Former Hallwood Clerk Pleads Guilty to Embezzlement

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Angela Taylor’s car just after the fire that was said to have burned all the town of Hallwood's financial records. Submitted photo.

By Nancy Drury Duncan –

Angela Hinman “Angel” Taylor, the former Hallwood town clerk who was charged with 65 felony counts of embezzlement, pleaded guilty to 12 felony charges in Accomack circuit court Thursday in a plea agreement with the commonwealth. The crimes occurred between Aug. 31, 2011, and Sept. 12, 2017.

During the course of a state police investigation, a Virginia State Police special agent identified 65 instances when Taylor, 48, of Hall Street in Hallwood, committed felony embezzlement by writing checks to herself and paying her personal electric bill with town funds. There were also two misdemeanor charges.

Angel Taylor

Because all the town’s financial records were lost when Taylor’s car caught fire and burned with the records inside shortly before a town audit was scheduled, the commonwealth was not able to prove other money was taken as well, said Commonwealth’s Attorney Spencer

Morgan. The total amount of money taken from the town uncovered by the investigation was $24,009.71. This includes $19,368.19 from 55 unauthorized checks Taylor wrote to herself from the town account and $4,641.52 in payments to ANEC for her personal electric bill, Morgan said.

“Taylor was the clerk for the town of Hallwood,” Special Agent A.W. Pittman wrote in the court file. “In this position, she was responsible for paying the town bills, maintaining meeting minutes, and other secretarial jobs.” Hers was the single authorized signature required on town checks, he added. Her salary was $350 a month with extra for selling town decals, Morgan told the court. She was arrested in January 2019 and later released on bond. She waived a preliminary hearing.

The final instance of embezzlement identified by police was $208.05 on Sept. 12, 2017. This was just weeks before she was ordered by Hallwood officials to provide town financial records to an Atlantic bookkeeper for an audit. Those records were in Taylor’s car along with other town files when she said the vehicle caught fire on Wessells Farm Road near Hallwood. The car was hauled to a local salvage yard, crushed, and taken away before town officials found out about it, Hallwood Mayor Jackie Poulson said in October 2017.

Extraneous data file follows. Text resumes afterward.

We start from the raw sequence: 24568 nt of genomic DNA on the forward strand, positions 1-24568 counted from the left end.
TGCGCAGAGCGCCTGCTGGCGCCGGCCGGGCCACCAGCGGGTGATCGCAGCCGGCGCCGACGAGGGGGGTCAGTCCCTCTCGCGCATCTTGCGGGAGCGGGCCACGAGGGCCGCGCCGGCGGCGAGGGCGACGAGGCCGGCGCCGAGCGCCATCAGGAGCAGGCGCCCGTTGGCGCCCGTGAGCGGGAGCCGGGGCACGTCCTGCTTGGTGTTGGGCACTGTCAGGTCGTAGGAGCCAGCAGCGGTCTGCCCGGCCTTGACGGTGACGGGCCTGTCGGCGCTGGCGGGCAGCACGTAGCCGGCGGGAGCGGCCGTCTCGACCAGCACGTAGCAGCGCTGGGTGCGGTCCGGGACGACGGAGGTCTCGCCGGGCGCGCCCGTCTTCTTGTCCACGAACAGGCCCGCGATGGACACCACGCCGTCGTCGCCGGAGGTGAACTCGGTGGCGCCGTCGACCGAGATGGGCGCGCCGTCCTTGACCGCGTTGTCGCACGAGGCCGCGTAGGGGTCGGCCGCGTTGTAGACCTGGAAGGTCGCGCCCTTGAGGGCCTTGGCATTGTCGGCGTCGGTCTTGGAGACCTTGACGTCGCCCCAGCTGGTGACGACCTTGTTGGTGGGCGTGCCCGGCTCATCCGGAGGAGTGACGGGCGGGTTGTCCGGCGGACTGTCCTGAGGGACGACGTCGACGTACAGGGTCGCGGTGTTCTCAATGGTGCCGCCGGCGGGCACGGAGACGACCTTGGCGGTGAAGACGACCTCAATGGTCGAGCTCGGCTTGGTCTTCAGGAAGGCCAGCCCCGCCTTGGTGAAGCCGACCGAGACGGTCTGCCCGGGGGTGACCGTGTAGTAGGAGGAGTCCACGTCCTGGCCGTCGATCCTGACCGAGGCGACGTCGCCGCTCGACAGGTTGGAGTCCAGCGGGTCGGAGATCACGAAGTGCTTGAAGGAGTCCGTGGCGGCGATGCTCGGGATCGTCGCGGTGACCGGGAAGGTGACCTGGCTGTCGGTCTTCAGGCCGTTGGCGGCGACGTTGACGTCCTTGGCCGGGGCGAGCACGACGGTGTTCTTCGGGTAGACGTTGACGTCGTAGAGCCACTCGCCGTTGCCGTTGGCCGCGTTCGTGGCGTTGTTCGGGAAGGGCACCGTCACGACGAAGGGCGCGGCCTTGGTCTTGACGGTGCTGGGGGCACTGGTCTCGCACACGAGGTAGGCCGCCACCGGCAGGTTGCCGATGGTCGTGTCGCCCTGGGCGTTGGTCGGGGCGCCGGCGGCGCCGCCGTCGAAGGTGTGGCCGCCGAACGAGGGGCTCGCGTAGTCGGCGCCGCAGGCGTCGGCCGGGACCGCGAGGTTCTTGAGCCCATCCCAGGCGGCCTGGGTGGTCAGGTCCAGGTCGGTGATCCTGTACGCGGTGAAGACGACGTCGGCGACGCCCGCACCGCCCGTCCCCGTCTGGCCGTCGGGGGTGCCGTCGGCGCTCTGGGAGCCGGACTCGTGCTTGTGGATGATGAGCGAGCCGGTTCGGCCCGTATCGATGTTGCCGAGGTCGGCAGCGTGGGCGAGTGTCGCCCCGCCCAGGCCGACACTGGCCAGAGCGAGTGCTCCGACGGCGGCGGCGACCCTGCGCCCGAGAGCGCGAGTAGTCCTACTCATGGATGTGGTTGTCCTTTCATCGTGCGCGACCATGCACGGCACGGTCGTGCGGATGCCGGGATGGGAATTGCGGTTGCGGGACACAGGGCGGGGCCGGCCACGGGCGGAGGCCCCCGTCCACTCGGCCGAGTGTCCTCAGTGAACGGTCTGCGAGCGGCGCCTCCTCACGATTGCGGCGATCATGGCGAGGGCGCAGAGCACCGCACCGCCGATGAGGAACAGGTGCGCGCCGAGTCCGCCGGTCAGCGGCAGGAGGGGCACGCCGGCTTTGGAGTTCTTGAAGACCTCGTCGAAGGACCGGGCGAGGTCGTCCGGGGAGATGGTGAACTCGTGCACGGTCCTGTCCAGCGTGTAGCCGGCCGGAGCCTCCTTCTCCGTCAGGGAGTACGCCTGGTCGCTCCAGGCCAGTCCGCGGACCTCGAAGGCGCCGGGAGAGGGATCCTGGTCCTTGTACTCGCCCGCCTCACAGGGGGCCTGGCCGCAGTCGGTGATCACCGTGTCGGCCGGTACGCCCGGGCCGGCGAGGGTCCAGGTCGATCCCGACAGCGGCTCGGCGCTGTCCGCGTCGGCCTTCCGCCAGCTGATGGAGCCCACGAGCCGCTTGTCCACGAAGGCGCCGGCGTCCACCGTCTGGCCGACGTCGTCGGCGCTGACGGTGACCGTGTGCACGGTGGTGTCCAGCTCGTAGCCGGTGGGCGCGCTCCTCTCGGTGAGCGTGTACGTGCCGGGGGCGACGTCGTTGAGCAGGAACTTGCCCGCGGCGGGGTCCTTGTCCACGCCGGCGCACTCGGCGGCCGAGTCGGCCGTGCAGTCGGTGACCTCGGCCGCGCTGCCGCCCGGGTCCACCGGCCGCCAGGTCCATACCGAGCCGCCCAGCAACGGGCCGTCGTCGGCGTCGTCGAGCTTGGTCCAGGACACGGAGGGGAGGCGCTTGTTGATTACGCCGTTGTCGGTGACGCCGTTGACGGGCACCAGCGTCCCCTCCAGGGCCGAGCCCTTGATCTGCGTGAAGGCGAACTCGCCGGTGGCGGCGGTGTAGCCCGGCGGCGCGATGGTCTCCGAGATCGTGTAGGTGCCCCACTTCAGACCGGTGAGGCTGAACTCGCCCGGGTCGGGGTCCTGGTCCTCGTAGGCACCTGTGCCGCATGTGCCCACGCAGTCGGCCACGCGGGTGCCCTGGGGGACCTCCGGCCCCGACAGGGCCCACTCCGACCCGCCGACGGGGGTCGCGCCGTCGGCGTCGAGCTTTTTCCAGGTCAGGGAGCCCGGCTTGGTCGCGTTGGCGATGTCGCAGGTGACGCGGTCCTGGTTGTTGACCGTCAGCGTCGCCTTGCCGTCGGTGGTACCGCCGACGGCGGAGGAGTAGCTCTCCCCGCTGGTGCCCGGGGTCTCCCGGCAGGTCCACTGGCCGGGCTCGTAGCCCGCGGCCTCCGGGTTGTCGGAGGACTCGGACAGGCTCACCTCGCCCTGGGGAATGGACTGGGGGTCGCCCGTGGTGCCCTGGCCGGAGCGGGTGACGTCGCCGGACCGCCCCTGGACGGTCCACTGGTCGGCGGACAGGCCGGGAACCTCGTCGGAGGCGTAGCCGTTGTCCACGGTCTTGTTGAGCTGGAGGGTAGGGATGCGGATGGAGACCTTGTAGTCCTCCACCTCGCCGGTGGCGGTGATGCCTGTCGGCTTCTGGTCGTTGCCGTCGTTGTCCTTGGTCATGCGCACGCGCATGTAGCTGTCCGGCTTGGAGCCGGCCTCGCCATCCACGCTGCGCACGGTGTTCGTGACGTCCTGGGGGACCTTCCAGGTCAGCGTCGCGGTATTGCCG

Taylor resigned from her job by leaving a note in the town office dated Oct. 9. As all town records were destroyed in the fire, investigators only had bank records and electric bills to acquire evidence against her.

In return for her pleas of guilty and having already made full restitution, the commonwealth aggregated all the instances of embezzlement committed over each six-month time period into a single felony count as allowed by the Code of Virginia.
At Thursday’s trial, Taylor pleaded guilty to 12 felony counts of embezzlement and has paid the full restitution of $24,009.71, said Morgan. He said no sentence is specified in the agreement. Morgan said he made the agreement because that is commonly the way embezzlements are charged.

“There is some concern among town officials that cash payments for decals may have been taken also, but there is no evidence,” he said, referring to the destroyed records.
He said when he first interviewed Taylor, she downplayed any embezzlement. “There was a fair amount of denial.”

Morgan said that he recently spoke with town officials about the case. “Some felt she had not been charged severely enough, and some felt she should only be charged with misdemeanors.” He said he sent a letter to the mayor and Town Council explaining the way the case was to proceed because, “There was no consensus among them.”

Called to the witness stand by defense attorney Carl Bundick, Taylor said she had worked as town clerk for 13 years. He asked her why she agreed to plead guilty. “I did this for the town and for me,” she said. She told the court she has been working for Lowe’s for two years driving a tractor-trailer truck. “I drive the truck and deliver product to customers’ homes.”

She said she finished paying the $24,009.71 restitution last May. She said she has offered her services to her town to make up for what she did. She said she offered to put a roof on their pavilion, “Because I had some leftover shingles.” She said she has also offered to do painting and to pick up trash. “I will be helping prepare care packages for town residents,” she said. She said she will lose her job now that she has felony convictions.

According to the terms of the plea agreement, Taylor will remain on bond until her May 27 sentencing.